Cannabis CBD Retail

A Short Guide to Stocking and Selling CBD

According to New Frontier Data, the U.S. CBD market is expected to grow to $1.9 billion in consumer sales by 2020, split almost evenly between hemp-based, marijuana-based, and pharmaceutical products. However, while CBD is an on-fire sector, it also remains one of the more difficult to navigate due to a lack of consumer education, ambiguous laws, and unfounded hyperbole. Budtenders and retail employees must possess extensive knowledge about CBD’s effects and efficacy, how the substance compares to THC and interacts with it, and much more.

Stocking the shelves

Sarah Mascara, manager of Los Angeles co-op The Syndicate, said quality is her first consideration when deciding which CBD brands to offer. She recommends carrying a broad selection of CBD-to-THC ratios. “Something for everyone is my motto,” she said, “but the most important thing is for products to [convey] a clear understanding of dosing and ingredients.”

CBD-related products compose a whopping 40 percent of The Syndicate’s total sales. Mascara takes care to ensure the shop offers something for almost everyone. “I like to carry the Select tincture for customers who prefer only CBD,” she said. “But I like the brands Care by Design and CBD Alive for their various ratios and many specific options and sizes.”

In the past year, CBD packaging has become increasingly important. Mascara looks for brands that are packaged simply, bear proper labeling, and provide clear instructions. “People don’t want to look at something that looks intimidating, and they need to understand what the product is without having to stare for too long,” she said.

Price is a key to sales success, too. Mascara won’t carry a brand she feels is not affordable. In addition, she likes to “look at the product and really see if the milligrams are worth the price for the customer purchasing it.”

On an average day, The Syndicate serves at least twenty customers asking for only CBD, up substantially from 2017. In fact, most don’t even know what CBD is when they inquire. “For the most part, they just heard about it,” said Mascara.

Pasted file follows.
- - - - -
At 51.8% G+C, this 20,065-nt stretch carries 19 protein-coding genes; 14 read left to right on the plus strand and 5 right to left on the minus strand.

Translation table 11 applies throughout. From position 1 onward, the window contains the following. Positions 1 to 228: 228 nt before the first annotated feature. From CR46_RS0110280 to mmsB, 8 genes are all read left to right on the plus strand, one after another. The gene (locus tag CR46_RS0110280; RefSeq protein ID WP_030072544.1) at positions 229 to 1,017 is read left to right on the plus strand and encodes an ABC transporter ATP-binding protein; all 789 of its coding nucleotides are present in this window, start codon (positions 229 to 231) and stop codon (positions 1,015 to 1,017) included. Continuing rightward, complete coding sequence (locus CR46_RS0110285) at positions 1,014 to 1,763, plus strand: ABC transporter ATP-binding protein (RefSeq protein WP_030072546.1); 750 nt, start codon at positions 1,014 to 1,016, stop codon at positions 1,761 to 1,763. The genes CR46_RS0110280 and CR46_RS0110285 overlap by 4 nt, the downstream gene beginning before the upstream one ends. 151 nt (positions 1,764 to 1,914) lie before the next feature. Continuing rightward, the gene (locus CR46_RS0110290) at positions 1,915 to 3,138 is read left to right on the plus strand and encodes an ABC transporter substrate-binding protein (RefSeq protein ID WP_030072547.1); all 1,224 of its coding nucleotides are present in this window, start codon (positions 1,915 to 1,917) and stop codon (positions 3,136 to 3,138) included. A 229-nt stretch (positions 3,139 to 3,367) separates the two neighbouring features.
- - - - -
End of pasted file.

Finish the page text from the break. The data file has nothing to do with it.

Making the sale

Although consumer knowledge about CBD is growing, expect to spend significant time answering questions before making a sale. According to Mascara, when customers inquire about CBD, she first asks if they’ve used any kind of cannabis before. Next, she asks what effect they wish to achieve. “When I get those answers, I run through the different ways to take [CBD],” she said. “I like to get to know the person and match the product based on their lifestyle or their tolerance. Some people work in an office and need vape pens for quick dosing, while others are using it for heavy pain and such, where I would offer a tincture.”

When it comes to interest in CBD, Millennials are the number one consumer, but Baby Boomers and senior citizens rapidly are becoming a significant demographic, Mascara noted. Many senior citizens visit the shop based on a recommendation from their kids or grandkids, she added.

“Older people talk about CBD as if they kind of know about it and want to learn more,” Mascara said. “The truth is everybody just needs proper education.

“My budtenders are always confident and happy to educate and to make sure people are using CBD properly,” she said. “When customers come back talking about how what they are using works and how great they feel, it all just makes it so worthwhile and reminds us why we do what we do each day.”

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Published: January 28, 2019

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